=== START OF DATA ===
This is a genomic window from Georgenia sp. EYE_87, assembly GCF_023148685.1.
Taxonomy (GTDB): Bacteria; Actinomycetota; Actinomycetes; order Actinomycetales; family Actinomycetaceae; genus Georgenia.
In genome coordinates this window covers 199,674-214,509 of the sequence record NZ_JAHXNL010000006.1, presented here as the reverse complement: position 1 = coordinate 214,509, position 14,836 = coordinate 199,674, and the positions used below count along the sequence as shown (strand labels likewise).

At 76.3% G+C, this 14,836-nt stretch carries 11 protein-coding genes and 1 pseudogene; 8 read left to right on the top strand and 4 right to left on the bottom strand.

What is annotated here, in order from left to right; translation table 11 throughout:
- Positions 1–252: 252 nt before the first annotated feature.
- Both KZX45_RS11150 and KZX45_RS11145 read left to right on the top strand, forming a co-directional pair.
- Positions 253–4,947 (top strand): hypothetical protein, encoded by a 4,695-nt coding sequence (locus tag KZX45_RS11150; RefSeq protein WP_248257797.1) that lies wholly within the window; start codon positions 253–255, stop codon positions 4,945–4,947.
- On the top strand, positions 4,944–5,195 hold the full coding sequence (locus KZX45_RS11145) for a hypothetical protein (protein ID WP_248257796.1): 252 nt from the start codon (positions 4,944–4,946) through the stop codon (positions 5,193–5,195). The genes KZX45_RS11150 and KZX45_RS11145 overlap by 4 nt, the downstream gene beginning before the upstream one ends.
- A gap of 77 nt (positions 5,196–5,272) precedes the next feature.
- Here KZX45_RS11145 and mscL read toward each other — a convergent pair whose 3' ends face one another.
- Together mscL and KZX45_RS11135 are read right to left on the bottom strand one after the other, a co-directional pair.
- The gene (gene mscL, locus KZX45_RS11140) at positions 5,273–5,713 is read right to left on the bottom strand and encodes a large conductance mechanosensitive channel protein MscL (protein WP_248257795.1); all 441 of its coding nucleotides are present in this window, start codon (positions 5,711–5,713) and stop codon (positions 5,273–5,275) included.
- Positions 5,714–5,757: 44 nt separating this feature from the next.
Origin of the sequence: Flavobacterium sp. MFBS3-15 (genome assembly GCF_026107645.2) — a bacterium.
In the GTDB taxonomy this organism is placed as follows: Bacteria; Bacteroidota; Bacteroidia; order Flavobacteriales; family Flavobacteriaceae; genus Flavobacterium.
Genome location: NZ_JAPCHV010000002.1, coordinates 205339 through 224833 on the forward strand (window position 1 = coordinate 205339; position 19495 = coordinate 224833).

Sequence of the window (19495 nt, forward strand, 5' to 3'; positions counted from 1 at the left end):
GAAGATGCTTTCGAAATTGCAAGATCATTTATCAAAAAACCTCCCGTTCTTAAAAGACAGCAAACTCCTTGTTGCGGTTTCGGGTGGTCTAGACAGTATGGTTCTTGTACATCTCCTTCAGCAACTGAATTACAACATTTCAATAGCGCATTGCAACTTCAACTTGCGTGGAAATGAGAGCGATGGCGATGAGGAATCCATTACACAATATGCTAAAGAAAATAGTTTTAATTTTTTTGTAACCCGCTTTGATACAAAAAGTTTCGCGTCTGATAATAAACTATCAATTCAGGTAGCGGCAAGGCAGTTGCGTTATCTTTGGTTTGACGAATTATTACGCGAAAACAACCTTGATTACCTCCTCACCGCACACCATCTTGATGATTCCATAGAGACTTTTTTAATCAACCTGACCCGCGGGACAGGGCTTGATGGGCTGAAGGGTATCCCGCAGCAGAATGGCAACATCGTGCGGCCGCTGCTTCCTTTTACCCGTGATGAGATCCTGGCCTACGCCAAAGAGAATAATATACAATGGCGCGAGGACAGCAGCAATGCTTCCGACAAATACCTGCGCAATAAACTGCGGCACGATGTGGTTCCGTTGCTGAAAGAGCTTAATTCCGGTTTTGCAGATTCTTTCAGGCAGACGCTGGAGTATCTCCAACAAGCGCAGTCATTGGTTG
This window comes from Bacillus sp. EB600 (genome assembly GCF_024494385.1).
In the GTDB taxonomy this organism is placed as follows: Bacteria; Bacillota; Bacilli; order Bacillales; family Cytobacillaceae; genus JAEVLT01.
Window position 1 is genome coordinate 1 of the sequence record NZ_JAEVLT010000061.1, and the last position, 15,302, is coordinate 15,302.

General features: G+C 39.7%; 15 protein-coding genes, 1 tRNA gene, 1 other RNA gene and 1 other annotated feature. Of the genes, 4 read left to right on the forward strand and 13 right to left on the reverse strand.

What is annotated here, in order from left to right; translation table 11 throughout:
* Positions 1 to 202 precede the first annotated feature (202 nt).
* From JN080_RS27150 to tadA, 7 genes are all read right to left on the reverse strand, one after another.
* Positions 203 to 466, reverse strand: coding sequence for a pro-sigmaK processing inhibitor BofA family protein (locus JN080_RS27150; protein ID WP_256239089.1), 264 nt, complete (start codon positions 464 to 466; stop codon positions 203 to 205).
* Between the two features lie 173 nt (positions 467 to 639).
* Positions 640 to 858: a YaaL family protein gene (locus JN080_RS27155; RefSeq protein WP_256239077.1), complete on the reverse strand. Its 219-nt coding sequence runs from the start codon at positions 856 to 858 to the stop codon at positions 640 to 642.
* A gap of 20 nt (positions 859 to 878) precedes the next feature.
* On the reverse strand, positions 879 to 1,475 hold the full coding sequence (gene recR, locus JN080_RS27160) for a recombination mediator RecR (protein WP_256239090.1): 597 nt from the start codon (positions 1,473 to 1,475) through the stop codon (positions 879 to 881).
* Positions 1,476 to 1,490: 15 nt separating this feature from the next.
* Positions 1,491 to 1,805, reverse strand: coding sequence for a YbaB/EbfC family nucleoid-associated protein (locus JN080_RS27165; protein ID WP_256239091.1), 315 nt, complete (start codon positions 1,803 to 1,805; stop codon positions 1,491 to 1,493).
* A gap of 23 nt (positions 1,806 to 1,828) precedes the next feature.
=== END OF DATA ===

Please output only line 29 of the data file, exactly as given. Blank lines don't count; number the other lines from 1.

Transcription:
* Positions 640 to 858: a YaaL family protein gene (locus JN080_RS27155; RefSeq protein WP_256239077.1), complete on the reverse strand. Its 219-nt coding sequence runs from the start codon at positions 856 to 858 to the stop codon at positions 640 to 642.